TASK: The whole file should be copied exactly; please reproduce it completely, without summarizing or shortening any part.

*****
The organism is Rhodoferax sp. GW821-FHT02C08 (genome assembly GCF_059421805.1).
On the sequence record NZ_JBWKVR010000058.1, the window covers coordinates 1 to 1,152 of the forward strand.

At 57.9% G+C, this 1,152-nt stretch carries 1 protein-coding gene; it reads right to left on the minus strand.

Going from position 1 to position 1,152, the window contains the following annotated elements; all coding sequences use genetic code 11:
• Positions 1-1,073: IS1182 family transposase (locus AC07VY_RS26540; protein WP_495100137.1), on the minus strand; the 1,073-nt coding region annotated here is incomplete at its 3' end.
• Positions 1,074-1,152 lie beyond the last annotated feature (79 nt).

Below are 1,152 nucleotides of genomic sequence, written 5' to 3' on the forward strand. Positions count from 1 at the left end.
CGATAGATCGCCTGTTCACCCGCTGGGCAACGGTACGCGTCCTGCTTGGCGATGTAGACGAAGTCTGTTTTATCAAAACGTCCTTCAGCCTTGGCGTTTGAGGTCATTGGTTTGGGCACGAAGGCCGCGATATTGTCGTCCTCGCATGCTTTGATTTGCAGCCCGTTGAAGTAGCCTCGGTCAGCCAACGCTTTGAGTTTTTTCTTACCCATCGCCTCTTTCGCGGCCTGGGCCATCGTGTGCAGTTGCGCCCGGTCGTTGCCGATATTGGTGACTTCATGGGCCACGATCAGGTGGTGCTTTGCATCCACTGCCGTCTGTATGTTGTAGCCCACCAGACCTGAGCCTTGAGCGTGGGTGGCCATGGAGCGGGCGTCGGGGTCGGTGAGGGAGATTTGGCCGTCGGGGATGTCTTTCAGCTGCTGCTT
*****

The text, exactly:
The organism is Rhodoferax sp. GW821-FHT02C08 (genome assembly GCF_059421805.1).
On the sequence record NZ_JBWKVR010000058.1, the window covers coordinates 1 to 1,152 of the forward strand.

At 57.9% G+C, this 1,152-nt stretch carries 1 protein-coding gene; it reads right to left on the minus strand.

Going from position 1 to position 1,152, the window contains the following annotated elements; all coding sequences use genetic code 11:
• Positions 1-1,073: IS1182 family transposase (locus AC07VY_RS26540; protein WP_495100137.1), on the minus strand; the 1,073-nt coding region annotated here is incomplete at its 3' end.
• Positions 1,074-1,152 lie beyond the last annotated feature (79 nt).

Below are 1,152 nucleotides of genomic sequence, written 5' to 3' on the forward strand. Positions count from 1 at the left end.
CGATAGATCGCCTGTTCACCCGCTGGGCAACGGTACGCGTCCTGCTTGGCGATGTAGACGAAGTCTGTTTTATCAAAACGTCCTTCAGCCTTGGCGTTTGAGGTCATTGGTTTGGGCACGAAGGCCGCGATATTGTCGTCCTCGCATGCTTTGATTTGCAGCCCGTTGAAGTAGCCTCGGTCAGCCAACGCTTTGAGTTTTTTCTTACCCATCGCCTCTTTCGCGGCCTGGGCCATCGTGTGCAGTTGCGCCCGGTCGTTGCCGATATTGGTGACTTCATGGGCCACGATCAGGTGGTGCTTTGCATCCACTGCCGTCTGTATGTTGTAGCCCACCAGACCTGAGCCTTGAGCGTGGGTGGCCATGGAGCGGGCGTCGGGGTCGGTGAGGGAGATTTGGCCGTCGGGGATGTCTTTCAGCTGCTGCTT